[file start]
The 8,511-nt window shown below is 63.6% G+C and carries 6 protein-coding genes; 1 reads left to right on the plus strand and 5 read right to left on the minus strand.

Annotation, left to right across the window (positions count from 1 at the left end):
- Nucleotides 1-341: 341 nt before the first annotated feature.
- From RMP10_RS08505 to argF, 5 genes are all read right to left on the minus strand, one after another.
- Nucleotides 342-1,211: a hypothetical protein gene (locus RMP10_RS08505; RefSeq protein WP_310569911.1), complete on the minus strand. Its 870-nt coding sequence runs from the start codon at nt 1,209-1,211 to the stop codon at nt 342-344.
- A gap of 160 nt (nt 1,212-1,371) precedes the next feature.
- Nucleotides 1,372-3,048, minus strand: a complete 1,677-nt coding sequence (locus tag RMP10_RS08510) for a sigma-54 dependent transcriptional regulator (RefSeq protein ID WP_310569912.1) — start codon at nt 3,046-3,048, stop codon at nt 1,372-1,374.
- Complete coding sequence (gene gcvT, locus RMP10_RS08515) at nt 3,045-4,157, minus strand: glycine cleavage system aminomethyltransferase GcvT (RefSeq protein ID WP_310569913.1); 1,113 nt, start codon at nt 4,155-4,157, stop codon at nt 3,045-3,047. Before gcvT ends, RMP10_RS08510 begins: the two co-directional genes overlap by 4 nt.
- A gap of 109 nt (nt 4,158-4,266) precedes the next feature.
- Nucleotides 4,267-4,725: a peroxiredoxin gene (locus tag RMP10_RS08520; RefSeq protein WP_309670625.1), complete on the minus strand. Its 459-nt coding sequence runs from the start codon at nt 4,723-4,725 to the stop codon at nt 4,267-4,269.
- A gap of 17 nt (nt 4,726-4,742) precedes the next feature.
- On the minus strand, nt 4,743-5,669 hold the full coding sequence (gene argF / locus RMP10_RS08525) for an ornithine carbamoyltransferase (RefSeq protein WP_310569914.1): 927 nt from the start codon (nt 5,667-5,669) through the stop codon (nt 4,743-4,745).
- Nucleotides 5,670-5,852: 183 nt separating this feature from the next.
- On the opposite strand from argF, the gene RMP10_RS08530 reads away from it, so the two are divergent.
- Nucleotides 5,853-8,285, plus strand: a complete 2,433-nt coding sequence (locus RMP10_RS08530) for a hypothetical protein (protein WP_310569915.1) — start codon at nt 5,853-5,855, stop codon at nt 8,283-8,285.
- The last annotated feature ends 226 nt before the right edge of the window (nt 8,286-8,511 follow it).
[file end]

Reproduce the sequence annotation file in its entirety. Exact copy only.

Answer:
The 8,511-nt window shown below is 63.6% G+C and carries 6 protein-coding genes; 1 reads left to right on the plus strand and 5 read right to left on the minus strand.

Annotation, left to right across the window (positions count from 1 at the left end):
- Nucleotides 1-341: 341 nt before the first annotated feature.
- From RMP10_RS08505 to argF, 5 genes are all read right to left on the minus strand, one after another.
- Nucleotides 342-1,211: a hypothetical protein gene (locus RMP10_RS08505; RefSeq protein WP_310569911.1), complete on the minus strand. Its 870-nt coding sequence runs from the start codon at nt 1,209-1,211 to the stop codon at nt 342-344.
- A gap of 160 nt (nt 1,212-1,371) precedes the next feature.
- Nucleotides 1,372-3,048, minus strand: a complete 1,677-nt coding sequence (locus tag RMP10_RS08510) for a sigma-54 dependent transcriptional regulator (RefSeq protein ID WP_310569912.1) — start codon at nt 3,046-3,048, stop codon at nt 1,372-1,374.
- Complete coding sequence (gene gcvT, locus RMP10_RS08515) at nt 3,045-4,157, minus strand: glycine cleavage system aminomethyltransferase GcvT (RefSeq protein ID WP_310569913.1); 1,113 nt, start codon at nt 4,155-4,157, stop codon at nt 3,045-3,047. Before gcvT ends, RMP10_RS08510 begins: the two co-directional genes overlap by 4 nt.
- A gap of 109 nt (nt 4,158-4,266) precedes the next feature.
- Nucleotides 4,267-4,725: a peroxiredoxin gene (locus tag RMP10_RS08520; RefSeq protein WP_309670625.1), complete on the minus strand. Its 459-nt coding sequence runs from the start codon at nt 4,723-4,725 to the stop codon at nt 4,267-4,269.
- A gap of 17 nt (nt 4,726-4,742) precedes the next feature.
- On the minus strand, nt 4,743-5,669 hold the full coding sequence (gene argF / locus RMP10_RS08525) for an ornithine carbamoyltransferase (RefSeq protein WP_310569914.1): 927 nt from the start codon (nt 5,667-5,669) through the stop codon (nt 4,743-4,745).
- Nucleotides 5,670-5,852: 183 nt separating this feature from the next.
- On the opposite strand from argF, the gene RMP10_RS08530 reads away from it, so the two are divergent.
- Nucleotides 5,853-8,285, plus strand: a complete 2,433-nt coding sequence (locus RMP10_RS08530) for a hypothetical protein (protein WP_310569915.1) — start codon at nt 5,853-5,855, stop codon at nt 8,283-8,285.
- The last annotated feature ends 226 nt before the right edge of the window (nt 8,286-8,511 follow it).